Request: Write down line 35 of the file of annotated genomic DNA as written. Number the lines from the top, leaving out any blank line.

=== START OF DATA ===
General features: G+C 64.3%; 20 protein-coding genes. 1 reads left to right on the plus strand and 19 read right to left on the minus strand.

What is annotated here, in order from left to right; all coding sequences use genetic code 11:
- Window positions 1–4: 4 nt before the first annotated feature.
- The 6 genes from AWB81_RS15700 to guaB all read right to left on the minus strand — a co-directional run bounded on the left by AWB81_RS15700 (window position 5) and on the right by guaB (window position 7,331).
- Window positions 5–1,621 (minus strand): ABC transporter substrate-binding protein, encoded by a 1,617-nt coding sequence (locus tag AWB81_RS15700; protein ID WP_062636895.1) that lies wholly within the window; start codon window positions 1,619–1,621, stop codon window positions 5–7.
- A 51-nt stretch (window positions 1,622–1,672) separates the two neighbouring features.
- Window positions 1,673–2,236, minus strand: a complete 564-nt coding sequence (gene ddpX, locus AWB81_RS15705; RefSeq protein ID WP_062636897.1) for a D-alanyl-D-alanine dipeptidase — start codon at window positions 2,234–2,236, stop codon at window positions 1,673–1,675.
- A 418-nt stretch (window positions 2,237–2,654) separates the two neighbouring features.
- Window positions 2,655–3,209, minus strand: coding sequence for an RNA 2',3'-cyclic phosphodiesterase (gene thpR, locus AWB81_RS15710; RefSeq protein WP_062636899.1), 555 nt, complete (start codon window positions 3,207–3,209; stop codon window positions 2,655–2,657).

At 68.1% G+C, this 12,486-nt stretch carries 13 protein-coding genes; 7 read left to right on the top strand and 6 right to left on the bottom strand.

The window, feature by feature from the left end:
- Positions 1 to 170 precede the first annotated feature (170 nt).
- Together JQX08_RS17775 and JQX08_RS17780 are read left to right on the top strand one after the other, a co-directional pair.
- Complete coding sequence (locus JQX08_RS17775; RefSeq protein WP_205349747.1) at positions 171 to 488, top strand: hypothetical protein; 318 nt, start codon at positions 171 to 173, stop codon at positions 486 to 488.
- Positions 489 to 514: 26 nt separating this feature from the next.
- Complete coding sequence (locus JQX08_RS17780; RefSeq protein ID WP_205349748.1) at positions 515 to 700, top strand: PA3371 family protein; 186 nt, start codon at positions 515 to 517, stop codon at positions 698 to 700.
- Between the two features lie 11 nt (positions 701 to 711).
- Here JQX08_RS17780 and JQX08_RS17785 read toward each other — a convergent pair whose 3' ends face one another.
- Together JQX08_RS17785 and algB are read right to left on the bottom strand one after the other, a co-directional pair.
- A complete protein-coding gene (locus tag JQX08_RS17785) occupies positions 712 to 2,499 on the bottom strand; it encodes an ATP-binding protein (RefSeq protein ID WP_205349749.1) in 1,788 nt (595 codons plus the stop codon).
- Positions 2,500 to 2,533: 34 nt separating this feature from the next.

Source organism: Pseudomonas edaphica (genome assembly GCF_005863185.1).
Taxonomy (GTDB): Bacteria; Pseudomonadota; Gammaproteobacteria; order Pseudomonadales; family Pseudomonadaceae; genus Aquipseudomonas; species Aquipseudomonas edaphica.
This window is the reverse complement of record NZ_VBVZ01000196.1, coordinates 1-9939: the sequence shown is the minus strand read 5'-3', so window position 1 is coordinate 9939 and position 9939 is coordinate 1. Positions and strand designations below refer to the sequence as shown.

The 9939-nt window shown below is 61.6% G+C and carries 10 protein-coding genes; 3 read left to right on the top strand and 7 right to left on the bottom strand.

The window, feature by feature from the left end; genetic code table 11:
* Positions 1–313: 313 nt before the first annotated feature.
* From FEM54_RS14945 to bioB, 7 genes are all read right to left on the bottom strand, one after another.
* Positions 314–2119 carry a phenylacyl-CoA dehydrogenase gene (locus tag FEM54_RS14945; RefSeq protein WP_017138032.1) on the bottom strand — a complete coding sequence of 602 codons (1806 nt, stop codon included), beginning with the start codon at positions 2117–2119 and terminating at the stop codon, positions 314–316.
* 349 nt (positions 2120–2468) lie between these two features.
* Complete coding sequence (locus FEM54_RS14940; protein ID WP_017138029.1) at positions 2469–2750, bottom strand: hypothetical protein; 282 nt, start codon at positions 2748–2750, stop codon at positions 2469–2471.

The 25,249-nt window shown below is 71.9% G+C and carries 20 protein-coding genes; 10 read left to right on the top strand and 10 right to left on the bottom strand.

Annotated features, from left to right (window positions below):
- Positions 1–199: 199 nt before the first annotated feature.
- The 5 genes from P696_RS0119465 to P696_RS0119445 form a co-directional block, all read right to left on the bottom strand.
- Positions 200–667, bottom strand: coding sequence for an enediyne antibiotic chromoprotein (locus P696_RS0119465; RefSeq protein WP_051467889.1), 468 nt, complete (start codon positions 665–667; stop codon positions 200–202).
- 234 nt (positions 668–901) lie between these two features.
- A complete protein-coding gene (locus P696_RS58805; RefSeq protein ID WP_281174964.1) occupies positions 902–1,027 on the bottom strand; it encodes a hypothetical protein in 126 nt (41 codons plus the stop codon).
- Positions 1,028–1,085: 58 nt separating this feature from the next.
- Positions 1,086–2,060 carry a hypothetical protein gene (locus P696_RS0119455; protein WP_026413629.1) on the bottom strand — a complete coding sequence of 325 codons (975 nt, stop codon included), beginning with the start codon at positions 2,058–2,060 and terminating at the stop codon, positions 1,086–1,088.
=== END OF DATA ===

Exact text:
- The 5 genes from P696_RS0119465 to P696_RS0119445 form a co-directional block, all read right to left on the bottom strand.